This post is mainly about a new gown I made for an event held last weekend, but I also talk a lot about how much my costuming has changed in the last few months, and where I'm headed in the future with sewing.
I've posted about this black and red Elizabethan gown in the past. These pictures are from December 2011, where I wore it to an event in SLC.
I remember that older event, struggling to get dressed in the tiny bathroom, and I couldn't do anything with my hair (1. didn't know how then, 2. dress was too tight to even try). That black gown is probably my most high-maintenance outfit. Here's how many flippin' layers I'm wearing in that picture: smock, partlet, hoop, forepanel/petticoat, gown, tie-on sleeves, wrist ruffs, hose and shoes, and 7 pieces of jewelry. I have to pin on the ruffs and pin shut the gown to the forepanel so nothing blows open. This is one of those outfits where I feel like all I can do is stand still, otherwise it doesn't look perfect. Granted, most people probably don't feel this way when wearing fancy garb, but I do- I don't like the inner-workings of my outfit in the open for people to see (such as my skirt blowing open or my sleeves being untied).
Fun fact: the only thing similar in the two outfits below is the necklace and purple ring- they're the same ones.
And now we get to where I am today. Jane seems to have gone back in time 200 years to the 14th century. I put together this gown in November and December of this year. I have made three 14th century kirtles for me, and helped with two for my friend shown below. This is my first back-lacing and truly self-supportive 14th century dress. My first 14th century kirtle was too tight in the bust, yet the linen stretched out when worn so my bust didn't look quite right. My mint wool kirtle is a smidge loose in the bust, but I can wear a light "comfort bra" with it, and it fits right.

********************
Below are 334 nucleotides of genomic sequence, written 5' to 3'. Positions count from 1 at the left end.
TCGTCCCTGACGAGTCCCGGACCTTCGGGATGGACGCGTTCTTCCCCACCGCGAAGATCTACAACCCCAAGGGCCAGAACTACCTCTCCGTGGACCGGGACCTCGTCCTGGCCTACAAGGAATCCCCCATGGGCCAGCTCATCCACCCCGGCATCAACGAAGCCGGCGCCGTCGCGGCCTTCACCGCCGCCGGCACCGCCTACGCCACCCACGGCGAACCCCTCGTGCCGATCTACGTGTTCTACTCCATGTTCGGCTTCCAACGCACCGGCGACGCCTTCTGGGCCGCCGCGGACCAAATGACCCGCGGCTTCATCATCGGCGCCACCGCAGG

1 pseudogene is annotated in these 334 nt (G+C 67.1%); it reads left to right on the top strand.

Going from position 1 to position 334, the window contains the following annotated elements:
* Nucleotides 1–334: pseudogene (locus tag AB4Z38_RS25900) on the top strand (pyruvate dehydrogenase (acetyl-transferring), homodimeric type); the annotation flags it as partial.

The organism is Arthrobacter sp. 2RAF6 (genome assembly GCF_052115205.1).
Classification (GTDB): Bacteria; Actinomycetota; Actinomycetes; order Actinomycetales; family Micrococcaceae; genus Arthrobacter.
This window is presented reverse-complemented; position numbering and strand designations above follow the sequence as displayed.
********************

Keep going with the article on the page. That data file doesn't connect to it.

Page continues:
The gown is a purple and gold silk brocade I purchased in October at Home Fabrics in the LA Fashion District. I also bought it in aqua/gold and black/gold. Renaissance Fabrics sells it, for twice the price. The gown is fully lined in bronze silk. The pattern is a front panel with angled side seams, two back panels with angled side seams but straight up the middle of the back, with a triangular back gore and two side gores. There are over 4 yards in the hem of the skirt. While I like how full it is, I probably won't be using the same angled panels with gores too often in the future- the angled sides plus side gores lays a bit wonky on me. I'm going to stick with rectangular panels with gores or angled panels with no gores.
I know that historically, this gown would have been worn with a supportive kirtle underneath. However, I wanted a single layer gown. I am wearing a linen smock underneath at least!
I wanted this gown to be very fitted, and I actually didn't mean to make the bust so tight, but here we are, and it works. No bra possible with this gown- it's quite snug but comfortable, and I don't have to adjust my bust much while wearing it. I used the bodice block pattern I drafted a few months ago, and just took it in a bit more at the waist. I can't even pull this thing on my dress form!